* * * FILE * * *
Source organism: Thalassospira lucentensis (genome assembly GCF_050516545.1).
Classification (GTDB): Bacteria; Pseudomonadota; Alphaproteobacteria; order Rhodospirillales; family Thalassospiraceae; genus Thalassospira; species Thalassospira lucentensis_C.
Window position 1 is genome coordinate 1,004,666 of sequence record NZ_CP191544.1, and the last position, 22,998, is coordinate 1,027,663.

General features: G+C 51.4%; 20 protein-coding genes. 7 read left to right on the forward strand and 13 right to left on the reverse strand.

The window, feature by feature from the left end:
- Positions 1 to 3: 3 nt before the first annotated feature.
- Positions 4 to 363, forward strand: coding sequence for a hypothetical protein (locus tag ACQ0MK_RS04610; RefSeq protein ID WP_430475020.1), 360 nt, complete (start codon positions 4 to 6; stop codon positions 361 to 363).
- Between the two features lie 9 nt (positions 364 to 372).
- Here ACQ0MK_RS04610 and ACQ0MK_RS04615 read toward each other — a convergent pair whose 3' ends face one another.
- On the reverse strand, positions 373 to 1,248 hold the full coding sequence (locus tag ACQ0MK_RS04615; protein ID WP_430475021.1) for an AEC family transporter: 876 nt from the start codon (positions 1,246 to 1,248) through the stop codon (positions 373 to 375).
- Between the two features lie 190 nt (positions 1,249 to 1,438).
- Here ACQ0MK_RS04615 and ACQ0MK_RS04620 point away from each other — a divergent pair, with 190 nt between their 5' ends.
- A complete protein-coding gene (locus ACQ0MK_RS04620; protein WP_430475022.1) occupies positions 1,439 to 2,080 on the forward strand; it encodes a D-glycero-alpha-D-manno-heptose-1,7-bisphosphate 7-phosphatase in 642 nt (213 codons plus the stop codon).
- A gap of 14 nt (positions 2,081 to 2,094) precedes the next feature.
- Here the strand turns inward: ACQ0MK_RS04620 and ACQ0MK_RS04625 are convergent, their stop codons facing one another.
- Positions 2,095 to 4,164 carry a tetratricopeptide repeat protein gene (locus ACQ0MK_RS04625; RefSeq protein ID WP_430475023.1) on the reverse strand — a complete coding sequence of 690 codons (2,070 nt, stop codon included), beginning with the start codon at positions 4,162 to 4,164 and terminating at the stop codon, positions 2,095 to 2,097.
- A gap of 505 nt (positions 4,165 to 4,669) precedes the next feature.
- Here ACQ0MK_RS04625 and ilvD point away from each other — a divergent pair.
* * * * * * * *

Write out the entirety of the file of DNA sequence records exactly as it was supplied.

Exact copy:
Source organism: Thalassospira lucentensis (genome assembly GCF_050516545.1).
Classification (GTDB): Bacteria; Pseudomonadota; Alphaproteobacteria; order Rhodospirillales; family Thalassospiraceae; genus Thalassospira; species Thalassospira lucentensis_C.
Window position 1 is genome coordinate 1,004,666 of sequence record NZ_CP191544.1, and the last position, 22,998, is coordinate 1,027,663.

General features: G+C 51.4%; 20 protein-coding genes. 7 read left to right on the forward strand and 13 right to left on the reverse strand.

The window, feature by feature from the left end:
- Positions 1 to 3: 3 nt before the first annotated feature.
- Positions 4 to 363, forward strand: coding sequence for a hypothetical protein (locus tag ACQ0MK_RS04610; RefSeq protein ID WP_430475020.1), 360 nt, complete (start codon positions 4 to 6; stop codon positions 361 to 363).
- Between the two features lie 9 nt (positions 364 to 372).
- Here ACQ0MK_RS04610 and ACQ0MK_RS04615 read toward each other — a convergent pair whose 3' ends face one another.
- On the reverse strand, positions 373 to 1,248 hold the full coding sequence (locus tag ACQ0MK_RS04615; protein ID WP_430475021.1) for an AEC family transporter: 876 nt from the start codon (positions 1,246 to 1,248) through the stop codon (positions 373 to 375).
- Between the two features lie 190 nt (positions 1,249 to 1,438).
- Here ACQ0MK_RS04615 and ACQ0MK_RS04620 point away from each other — a divergent pair, with 190 nt between their 5' ends.
- A complete protein-coding gene (locus ACQ0MK_RS04620; protein WP_430475022.1) occupies positions 1,439 to 2,080 on the forward strand; it encodes a D-glycero-alpha-D-manno-heptose-1,7-bisphosphate 7-phosphatase in 642 nt (213 codons plus the stop codon).
- A gap of 14 nt (positions 2,081 to 2,094) precedes the next feature.
- Here the strand turns inward: ACQ0MK_RS04620 and ACQ0MK_RS04625 are convergent, their stop codons facing one another.
- Positions 2,095 to 4,164 carry a tetratricopeptide repeat protein gene (locus ACQ0MK_RS04625; RefSeq protein ID WP_430475023.1) on the reverse strand — a complete coding sequence of 690 codons (2,070 nt, stop codon included), beginning with the start codon at positions 4,162 to 4,164 and terminating at the stop codon, positions 2,095 to 2,097.
- A gap of 505 nt (positions 4,165 to 4,669) precedes the next feature.
- Here ACQ0MK_RS04625 and ilvD point away from each other — a divergent pair.